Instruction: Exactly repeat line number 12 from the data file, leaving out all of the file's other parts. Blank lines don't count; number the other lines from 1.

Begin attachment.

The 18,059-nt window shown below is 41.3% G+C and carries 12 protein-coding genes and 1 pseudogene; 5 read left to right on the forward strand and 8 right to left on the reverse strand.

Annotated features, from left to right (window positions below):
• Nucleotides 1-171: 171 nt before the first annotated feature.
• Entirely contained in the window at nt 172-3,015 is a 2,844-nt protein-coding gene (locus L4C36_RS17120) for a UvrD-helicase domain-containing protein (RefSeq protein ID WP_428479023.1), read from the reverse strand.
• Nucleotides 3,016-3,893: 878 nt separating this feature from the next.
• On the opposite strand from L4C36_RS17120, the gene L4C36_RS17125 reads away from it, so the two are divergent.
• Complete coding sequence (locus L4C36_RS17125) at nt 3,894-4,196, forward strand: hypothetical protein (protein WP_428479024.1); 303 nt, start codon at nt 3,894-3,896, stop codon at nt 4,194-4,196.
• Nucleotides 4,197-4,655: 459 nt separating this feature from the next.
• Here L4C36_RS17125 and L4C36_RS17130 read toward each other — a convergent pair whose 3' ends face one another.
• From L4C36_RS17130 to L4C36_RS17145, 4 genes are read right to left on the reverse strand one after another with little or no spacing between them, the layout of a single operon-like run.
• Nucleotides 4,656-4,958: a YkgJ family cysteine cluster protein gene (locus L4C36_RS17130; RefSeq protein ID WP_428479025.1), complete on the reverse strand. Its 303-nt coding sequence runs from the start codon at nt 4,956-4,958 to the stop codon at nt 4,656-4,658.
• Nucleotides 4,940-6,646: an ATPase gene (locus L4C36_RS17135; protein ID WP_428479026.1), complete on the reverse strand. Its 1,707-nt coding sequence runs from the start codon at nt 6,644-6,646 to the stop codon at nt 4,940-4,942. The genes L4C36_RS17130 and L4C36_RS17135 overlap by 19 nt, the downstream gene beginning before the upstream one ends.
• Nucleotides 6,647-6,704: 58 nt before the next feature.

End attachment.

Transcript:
• Nucleotides 4,940-6,646: an ATPase gene (locus L4C36_RS17135; protein ID WP_428479026.1), complete on the reverse strand. Its 1,707-nt coding sequence runs from the start codon at nt 6,644-6,646 to the stop codon at nt 4,940-4,942. The genes L4C36_RS17130 and L4C36_RS17135 overlap by 19 nt, the downstream gene beginning before the upstream one ends.